Lunch atop a Skyscraper, by Charles Clyde Ebbets, 1932, via Wikimedia Commons


Barthes began his investigation by finding out what photography was not – by seeing how it differed from related disciplines.


Photography as a Mechanical Process


Barthes’ investigation started in an earlier essay, ‘Rhetoric of the Image’ (1964), in which he made the crucial observation that:


‘[A photograph is] captured mechanically, not humanly.’


Take painting as an example. When a painter sits before a bowl of fruit and begins to put paint onto their canvas, the final image that comes out is a human interpretation of reality. The bowl of fruit is captured ‘humanly.’ The painter takes the real, and transforms it into the unreal, in the act of interpretation.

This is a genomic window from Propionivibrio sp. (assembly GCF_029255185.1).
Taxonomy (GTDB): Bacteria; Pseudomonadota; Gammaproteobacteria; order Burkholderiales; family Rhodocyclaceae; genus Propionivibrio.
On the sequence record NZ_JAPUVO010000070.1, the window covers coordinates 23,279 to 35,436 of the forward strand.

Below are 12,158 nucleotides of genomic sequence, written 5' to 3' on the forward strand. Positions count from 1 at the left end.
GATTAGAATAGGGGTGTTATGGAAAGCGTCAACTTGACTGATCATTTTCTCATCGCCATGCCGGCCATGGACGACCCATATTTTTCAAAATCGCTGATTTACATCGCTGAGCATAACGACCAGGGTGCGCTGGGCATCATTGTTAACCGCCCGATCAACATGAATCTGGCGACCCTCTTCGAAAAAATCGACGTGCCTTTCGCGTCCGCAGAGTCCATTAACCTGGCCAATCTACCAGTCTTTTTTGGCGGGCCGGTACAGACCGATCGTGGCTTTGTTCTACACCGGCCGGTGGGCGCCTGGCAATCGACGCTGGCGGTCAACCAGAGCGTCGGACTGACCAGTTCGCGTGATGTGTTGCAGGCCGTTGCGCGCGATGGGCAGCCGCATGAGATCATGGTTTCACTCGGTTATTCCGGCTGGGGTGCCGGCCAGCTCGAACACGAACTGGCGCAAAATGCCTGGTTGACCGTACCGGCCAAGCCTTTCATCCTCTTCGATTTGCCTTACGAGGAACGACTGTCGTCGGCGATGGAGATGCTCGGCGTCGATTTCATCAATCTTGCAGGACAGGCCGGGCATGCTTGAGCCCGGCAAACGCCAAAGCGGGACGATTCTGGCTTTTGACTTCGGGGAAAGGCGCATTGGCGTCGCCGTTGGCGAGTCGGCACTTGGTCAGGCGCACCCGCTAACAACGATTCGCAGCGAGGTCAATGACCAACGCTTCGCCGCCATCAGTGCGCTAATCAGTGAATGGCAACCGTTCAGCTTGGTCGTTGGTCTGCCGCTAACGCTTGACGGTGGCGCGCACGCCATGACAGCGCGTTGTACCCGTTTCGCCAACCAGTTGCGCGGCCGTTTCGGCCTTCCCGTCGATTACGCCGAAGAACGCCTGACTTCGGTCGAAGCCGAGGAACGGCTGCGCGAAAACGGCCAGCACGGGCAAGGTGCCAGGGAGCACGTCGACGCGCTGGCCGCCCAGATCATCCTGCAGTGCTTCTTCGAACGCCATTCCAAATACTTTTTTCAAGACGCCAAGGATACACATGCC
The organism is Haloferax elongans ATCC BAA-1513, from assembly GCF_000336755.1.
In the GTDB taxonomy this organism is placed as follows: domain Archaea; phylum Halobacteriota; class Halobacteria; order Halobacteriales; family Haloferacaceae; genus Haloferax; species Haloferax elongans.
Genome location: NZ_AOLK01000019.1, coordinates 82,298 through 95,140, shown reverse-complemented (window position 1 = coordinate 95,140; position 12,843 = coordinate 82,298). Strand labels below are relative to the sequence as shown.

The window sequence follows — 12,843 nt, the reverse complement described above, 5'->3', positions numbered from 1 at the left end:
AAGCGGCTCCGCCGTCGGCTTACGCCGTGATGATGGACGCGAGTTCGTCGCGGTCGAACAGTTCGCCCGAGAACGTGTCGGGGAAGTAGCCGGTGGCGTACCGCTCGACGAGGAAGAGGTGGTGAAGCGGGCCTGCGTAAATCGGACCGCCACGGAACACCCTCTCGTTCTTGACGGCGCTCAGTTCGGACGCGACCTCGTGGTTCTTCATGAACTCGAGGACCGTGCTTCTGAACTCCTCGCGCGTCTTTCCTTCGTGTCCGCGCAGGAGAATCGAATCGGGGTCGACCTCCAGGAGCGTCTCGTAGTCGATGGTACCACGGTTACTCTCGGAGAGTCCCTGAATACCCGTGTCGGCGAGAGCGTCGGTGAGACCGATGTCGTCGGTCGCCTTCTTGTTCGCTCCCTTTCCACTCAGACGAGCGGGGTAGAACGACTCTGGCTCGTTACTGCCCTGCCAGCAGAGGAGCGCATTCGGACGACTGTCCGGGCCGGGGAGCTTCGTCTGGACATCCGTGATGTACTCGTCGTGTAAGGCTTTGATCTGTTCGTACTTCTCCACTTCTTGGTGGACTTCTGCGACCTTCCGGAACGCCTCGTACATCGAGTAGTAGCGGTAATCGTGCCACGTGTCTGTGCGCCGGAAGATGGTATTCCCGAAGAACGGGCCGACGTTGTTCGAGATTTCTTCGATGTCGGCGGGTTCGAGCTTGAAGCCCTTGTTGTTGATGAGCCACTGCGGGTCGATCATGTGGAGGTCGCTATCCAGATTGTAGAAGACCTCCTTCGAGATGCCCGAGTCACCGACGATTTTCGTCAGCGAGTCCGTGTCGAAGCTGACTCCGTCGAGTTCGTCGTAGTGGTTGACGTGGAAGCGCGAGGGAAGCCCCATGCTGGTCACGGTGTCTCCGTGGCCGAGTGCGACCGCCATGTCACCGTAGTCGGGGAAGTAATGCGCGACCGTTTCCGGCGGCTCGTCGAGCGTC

When the photographer, on the other hand, clicks the shutter-release, the process is purely mechanical. There is no artistic transformation of the real into the unreal, as the photograph is a literal reproduction of reality. Of course, there is an art to getting the composition of objects right, as well as in the editing process, in which light and color can be distorted for artistic effect. Yet, even if these elements can be influenced, the photographed object remains a real, fixed point of reference. And thus, the photograph continues to be a mechanical copy of reality.


In this sense, we can say: paintings represent, while photographs present.


V-J Day in Times Square, Alfred Eseinstaedt, 1945, via National Archives, Maryland


Photography as Pre-Cultural


With this in mind, Barthes (1964) made another observation:


‘Photography is a message without a code.’


This might look more complex at first, but the concept can be broken down.